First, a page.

Author Topic: Aiming algorithm  (Read 11072 times)

Offline volutar

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Aiming algorithm
« on: March 02, 2015, 07:59:40 pm »
I know it's internal thing, but I still want to share my thoughts about aiming algorithms used in OpenXcom.

As I remember, initially (when Daiky started Battlescape) OXC was using simplest method of choosing the voxel to hit. It was either the middle of unit, or 3/4 of the height (to target the chest/head). Just two points. Yeah, that simple.

Then I changed that, made something vanilla alike, but with more precise height scanning (in vanilla it's 4 different height levels, and I made it scan each 2nd voxel). For each height level, starting with the middle, it tries 5 different inner voxels - central, and 4 at each side (depending on unit width, at the north, west, south, and east side).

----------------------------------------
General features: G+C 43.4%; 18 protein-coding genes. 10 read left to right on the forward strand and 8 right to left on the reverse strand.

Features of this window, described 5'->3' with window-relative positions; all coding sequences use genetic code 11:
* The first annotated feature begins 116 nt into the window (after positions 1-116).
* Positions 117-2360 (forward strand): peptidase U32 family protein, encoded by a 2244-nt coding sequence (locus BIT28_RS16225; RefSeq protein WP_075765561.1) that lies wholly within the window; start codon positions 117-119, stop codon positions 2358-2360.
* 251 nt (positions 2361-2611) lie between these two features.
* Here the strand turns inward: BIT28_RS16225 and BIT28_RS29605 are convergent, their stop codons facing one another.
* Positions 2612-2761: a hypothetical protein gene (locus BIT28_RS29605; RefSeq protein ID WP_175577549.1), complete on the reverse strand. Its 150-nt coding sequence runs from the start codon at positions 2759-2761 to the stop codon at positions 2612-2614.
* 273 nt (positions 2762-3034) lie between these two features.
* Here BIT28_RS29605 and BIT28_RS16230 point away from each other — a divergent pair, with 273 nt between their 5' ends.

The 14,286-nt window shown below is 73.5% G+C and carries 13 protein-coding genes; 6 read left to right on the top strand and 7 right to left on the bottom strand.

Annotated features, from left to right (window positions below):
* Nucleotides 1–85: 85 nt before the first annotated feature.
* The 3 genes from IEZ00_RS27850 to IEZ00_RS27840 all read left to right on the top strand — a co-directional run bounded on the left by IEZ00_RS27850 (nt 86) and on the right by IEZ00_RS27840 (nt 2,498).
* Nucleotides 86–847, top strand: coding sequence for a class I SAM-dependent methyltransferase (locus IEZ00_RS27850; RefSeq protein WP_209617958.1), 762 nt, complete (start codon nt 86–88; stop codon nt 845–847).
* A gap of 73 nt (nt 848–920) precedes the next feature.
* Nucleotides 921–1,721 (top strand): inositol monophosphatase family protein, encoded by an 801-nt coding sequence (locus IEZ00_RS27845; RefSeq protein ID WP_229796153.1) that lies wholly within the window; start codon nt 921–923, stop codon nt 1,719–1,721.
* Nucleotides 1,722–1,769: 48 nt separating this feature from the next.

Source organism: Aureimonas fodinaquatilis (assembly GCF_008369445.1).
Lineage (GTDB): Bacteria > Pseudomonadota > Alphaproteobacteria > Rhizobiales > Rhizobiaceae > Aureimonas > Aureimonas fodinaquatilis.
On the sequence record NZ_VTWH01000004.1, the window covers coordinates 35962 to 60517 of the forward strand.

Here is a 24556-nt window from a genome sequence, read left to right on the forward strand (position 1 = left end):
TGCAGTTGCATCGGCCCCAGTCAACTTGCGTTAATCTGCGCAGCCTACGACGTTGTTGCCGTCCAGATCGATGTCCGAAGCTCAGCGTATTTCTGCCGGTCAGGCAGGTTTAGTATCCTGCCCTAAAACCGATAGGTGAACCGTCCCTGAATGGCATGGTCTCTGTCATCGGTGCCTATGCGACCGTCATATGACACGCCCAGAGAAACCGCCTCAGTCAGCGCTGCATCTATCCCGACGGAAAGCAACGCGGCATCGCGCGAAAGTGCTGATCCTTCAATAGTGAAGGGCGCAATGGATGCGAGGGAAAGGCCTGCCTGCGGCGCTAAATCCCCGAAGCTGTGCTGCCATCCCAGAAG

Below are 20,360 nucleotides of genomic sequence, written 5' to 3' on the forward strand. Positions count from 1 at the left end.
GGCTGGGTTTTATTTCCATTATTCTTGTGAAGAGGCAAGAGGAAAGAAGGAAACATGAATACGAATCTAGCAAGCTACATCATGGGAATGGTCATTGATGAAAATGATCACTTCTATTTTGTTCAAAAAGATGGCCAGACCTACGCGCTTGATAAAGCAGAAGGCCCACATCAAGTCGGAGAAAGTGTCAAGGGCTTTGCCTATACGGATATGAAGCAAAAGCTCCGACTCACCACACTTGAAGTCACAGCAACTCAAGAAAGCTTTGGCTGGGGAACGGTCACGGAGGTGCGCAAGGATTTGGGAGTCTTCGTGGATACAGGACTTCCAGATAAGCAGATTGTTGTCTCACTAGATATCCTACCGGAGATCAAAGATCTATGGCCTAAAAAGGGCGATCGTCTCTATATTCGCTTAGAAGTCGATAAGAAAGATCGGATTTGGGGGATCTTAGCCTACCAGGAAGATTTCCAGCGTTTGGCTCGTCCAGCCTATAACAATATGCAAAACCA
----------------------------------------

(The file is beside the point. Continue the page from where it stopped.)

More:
After that I thought that I might scan unit more "optimized" way, using trigonometry, and turning target "plane" facing towards the shooter. So I had to check only 3 voxels instead of 5, for each level (plus top and bottom).
And it's how it works right now, pretty optimized, imposter-like shooter-aligned plane.

But in fact, it heavily suffers from the "obstacle" factor. In short - it always choses the available target voxel closer to the center of the unit. Even if it's next to wall or fence. So it often happens, that shown chances (which might be even 110%) doesn't reflect the reality, just because there are chances to deviate 1 pixel aside, and it will hit obstacle.